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A sex trade worker is pictured in downtown Vancouver, B.C., Wednesday, June, 3, 2014.

Jonathan Hayward/The Canadian Press

Canadians are not as staunchly opposed to legalizing prostitution as Prime Minister Stephen Harper says – in fact, they are evenly split on whether buying sex should be outlawed.

But a new poll conducted by Angus Reid Global suggests it is a no-win issue for politicians because it is marked by a big gender gap.

In fact, although Canadians generally support many of the changes Justice Minister Peter MacKay proposed last week, the overall bill revamping prostitution laws is unpopular. Women, in particular, like many of the restrictions, but still are not happy with the new law.

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The public, however, is not as opposed to legalizing prostitution as Mr. Harper suggested on Monday when he said it is "unacceptable to Canadians."

The Angus Reid online survey of 1,007 Canadians, conducted June 6-7, found 45 per cent of respondents believe buying sex should be legal, and an equal number opposed, while 11 per cent were not sure. A larger proportion, 51 per cent, believe selling sex should be legal.

The split on buying sex only hints at how divisive the issue is. While a majority of men (56 per cent) believe buying sex should be legal, a majority of women (55 per cent) think it should be outlawed.

"There are houses that are divided on these issues," said Angus Reid vice-president Shachi Kurl.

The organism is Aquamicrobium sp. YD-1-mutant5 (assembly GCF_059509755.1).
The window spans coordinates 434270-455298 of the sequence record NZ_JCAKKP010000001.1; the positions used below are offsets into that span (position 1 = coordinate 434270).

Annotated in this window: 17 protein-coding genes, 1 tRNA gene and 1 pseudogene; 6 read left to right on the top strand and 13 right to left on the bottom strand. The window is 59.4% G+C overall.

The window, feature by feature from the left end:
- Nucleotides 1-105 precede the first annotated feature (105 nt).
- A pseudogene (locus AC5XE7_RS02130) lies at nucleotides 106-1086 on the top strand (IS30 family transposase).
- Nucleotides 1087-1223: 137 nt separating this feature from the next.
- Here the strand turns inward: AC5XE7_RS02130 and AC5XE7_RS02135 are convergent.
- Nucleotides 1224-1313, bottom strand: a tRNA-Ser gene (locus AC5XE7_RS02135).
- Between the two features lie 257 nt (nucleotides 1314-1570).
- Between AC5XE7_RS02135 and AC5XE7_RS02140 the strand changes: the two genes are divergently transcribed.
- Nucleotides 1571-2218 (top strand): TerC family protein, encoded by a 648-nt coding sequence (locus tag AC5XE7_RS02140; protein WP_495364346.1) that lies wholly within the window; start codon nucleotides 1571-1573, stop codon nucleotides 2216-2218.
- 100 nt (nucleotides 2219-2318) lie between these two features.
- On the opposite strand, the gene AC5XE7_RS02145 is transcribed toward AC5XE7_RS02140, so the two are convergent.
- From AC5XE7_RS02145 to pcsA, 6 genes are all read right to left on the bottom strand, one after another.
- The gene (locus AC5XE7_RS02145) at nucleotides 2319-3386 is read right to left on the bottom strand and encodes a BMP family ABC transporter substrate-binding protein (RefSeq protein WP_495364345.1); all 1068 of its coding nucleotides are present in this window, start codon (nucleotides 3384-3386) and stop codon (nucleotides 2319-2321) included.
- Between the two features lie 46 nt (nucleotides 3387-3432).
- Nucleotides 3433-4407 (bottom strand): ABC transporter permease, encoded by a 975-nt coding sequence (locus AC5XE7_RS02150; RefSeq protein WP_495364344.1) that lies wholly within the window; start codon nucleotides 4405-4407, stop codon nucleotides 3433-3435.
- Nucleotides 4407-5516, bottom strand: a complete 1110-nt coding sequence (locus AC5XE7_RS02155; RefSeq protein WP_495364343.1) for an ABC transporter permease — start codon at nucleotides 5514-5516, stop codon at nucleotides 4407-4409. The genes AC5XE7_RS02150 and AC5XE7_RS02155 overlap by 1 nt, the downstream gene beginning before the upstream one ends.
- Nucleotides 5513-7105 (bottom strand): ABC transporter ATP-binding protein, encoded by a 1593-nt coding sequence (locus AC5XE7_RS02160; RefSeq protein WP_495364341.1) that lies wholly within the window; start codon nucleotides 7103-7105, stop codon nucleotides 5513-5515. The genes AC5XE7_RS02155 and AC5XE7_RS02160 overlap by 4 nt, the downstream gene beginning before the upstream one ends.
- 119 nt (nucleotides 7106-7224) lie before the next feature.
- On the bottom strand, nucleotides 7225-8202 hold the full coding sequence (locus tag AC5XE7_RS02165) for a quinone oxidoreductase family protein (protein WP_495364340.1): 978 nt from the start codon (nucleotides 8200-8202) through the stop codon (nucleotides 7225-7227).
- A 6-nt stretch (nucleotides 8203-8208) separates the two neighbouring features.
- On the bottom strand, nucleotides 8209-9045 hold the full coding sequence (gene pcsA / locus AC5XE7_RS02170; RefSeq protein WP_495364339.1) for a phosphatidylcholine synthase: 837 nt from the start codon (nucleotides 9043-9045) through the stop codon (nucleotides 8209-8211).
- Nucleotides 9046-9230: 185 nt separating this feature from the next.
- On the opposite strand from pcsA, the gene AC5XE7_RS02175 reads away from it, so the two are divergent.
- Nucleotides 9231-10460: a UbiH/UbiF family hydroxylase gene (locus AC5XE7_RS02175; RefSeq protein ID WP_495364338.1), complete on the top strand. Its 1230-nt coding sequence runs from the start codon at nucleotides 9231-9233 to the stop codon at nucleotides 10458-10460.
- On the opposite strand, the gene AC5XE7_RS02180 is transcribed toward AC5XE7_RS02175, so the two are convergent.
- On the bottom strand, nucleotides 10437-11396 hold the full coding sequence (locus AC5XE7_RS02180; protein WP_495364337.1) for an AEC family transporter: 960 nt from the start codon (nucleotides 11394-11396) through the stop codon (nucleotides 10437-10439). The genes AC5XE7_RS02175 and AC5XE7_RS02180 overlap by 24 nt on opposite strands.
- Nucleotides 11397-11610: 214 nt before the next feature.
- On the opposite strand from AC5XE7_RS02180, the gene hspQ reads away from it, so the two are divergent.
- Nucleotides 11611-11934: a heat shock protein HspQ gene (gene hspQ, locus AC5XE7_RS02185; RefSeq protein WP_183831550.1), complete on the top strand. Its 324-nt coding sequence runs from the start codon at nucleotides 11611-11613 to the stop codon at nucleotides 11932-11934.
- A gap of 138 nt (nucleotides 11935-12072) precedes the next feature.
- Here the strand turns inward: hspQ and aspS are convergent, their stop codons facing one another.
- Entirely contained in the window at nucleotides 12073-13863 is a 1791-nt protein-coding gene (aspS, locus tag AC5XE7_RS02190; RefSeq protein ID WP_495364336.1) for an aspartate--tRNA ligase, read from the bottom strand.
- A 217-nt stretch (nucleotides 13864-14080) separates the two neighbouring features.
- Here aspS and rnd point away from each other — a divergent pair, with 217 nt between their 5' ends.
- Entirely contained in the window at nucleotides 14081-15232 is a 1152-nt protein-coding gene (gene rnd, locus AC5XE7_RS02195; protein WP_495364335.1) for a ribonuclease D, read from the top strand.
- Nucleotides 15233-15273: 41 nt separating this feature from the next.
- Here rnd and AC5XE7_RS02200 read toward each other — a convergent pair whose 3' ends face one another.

There is a wide gender gap on almost every question about prostitution – meaning that any government that tries to craft a law to please some of its supporters is going to upset others. Mr. Harper's government has come down on the side of a more conservative, restrictive approach.

Mr. Harper's government was forced to take the issue on because the Supreme Court struck down several sections of the prostitution laws in December.

The Angus Reid poll shows the initial reviews of Mr. MacKay's bill are negative: 47 per cent oppose it, and 35 per cent are in favour. Even among those who voted Conservative in the last election, only 45 per cent support the bill, while 37 per cent are against.

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The bill would criminalize the buying of sex – aiming at the johns – but not the sale of sex by prostitutes. But it also added restrictions, most of which are popular.

The new bill would outlaw communication to sell sex in public places where there might be children. The Angus Reid poll found an overwhelming majority, 89 per cent, agree with that.

Mr. MacKay's bill also bans advertising the sale of sex – a measure supported by a majority (56 per cent) and an even larger proportion of women (64 per cent).

What's unusual is that many of the measures are popular, but the bill is not. Ms. Kurl said women, in particular, endorse parts of the bill, not the whole.

This no-win nature is one reason opposition parties have focused on the fact that the bill might not withstand a court challenge.

NDP MP Françoise Boivin said she doubts the bill would pass the court's test of making sex workers safer – a concern echoed by Liberal justice critic Sean Casey. That may be one reason many women who favour the restrictions on selling sex also are not keen on the bill – it is criticized for failing to protect sex workers.

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Ms. Boivin said women's groups are deeply divided. Some believe laws must be softened to protect sex workers, and others believe buying sex should be criminalized because it exploits women. But protecting sex workers is a key concern for all.

Mr. Casey argued that the government knew it could not win politically, so it decided to err on the side of conservatism, even if the bill would be struck down by the courts. But he admitted the issue is a political bog: "Is there a way you can politically win? The answer is no," he said.

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